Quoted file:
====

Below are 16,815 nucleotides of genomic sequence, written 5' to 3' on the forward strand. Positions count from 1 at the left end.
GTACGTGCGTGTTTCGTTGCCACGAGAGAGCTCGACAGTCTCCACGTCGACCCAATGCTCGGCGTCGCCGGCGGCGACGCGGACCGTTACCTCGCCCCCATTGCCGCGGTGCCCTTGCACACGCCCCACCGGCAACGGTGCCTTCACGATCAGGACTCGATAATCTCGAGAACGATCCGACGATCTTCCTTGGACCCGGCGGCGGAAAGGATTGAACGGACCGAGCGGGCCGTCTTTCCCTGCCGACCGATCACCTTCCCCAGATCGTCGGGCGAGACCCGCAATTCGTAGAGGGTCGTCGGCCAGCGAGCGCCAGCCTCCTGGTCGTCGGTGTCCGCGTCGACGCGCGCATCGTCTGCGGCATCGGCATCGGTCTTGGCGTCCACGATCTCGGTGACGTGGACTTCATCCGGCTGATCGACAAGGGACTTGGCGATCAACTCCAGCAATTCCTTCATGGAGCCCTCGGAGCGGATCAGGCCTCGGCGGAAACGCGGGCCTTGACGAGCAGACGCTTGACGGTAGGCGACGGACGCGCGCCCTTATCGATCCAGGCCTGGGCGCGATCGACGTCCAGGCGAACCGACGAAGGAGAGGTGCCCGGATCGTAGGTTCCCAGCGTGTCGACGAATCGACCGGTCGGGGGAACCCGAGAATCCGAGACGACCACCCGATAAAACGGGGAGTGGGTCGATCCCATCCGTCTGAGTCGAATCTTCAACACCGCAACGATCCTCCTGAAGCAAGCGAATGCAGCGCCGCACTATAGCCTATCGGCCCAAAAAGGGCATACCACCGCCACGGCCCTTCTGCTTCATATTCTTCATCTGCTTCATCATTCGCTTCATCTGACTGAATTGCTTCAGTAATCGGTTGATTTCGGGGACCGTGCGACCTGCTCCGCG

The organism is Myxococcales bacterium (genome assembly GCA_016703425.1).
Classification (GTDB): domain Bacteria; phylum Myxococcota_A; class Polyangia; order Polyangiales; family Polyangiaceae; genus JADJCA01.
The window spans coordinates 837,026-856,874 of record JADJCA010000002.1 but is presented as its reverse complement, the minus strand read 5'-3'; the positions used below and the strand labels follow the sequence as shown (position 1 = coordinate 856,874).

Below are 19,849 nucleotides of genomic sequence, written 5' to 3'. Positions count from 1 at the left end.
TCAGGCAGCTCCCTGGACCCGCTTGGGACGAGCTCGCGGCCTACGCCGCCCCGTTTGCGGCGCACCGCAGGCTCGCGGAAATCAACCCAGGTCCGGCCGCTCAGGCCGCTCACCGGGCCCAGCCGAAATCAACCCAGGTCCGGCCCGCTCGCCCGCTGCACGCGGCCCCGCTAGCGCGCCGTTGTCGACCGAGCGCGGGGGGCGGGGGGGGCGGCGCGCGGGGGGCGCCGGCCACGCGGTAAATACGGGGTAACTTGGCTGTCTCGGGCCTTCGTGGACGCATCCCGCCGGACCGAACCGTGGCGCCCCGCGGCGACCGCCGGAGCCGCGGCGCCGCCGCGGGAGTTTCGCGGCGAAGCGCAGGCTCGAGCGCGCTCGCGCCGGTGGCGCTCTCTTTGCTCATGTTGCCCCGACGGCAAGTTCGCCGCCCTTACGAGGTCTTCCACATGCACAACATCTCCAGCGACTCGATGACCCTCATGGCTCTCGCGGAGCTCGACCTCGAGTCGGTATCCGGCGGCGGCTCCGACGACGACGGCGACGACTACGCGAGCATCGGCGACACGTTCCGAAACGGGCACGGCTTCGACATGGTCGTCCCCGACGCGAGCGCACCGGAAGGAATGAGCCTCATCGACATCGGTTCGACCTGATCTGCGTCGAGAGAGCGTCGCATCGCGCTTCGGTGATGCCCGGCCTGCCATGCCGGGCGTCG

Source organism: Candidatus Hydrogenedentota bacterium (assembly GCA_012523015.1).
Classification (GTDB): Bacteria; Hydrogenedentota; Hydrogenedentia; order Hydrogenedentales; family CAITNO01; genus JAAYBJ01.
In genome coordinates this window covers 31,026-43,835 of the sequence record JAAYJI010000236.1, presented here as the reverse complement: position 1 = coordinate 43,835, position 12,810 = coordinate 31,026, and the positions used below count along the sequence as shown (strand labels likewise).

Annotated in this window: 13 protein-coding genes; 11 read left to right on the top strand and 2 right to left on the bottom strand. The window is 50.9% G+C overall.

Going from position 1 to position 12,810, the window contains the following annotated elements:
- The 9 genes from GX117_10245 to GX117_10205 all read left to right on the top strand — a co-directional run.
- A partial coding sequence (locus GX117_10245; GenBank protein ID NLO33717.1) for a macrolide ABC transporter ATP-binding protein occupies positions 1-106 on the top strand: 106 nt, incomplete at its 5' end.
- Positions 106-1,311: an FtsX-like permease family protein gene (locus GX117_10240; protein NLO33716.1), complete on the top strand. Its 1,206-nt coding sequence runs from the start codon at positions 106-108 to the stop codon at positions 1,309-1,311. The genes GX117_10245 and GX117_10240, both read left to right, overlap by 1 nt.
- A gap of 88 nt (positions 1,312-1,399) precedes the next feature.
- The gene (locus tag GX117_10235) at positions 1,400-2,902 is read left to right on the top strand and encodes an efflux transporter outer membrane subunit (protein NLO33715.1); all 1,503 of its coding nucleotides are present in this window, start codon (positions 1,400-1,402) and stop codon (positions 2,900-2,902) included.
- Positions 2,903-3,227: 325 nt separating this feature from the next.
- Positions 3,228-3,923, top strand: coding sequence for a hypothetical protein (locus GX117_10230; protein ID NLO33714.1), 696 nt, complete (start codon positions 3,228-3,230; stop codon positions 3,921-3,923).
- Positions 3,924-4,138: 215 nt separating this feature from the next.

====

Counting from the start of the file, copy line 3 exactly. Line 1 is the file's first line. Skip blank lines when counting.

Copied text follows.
The organism is Myxococcales bacterium (genome assembly GCA_016703425.1).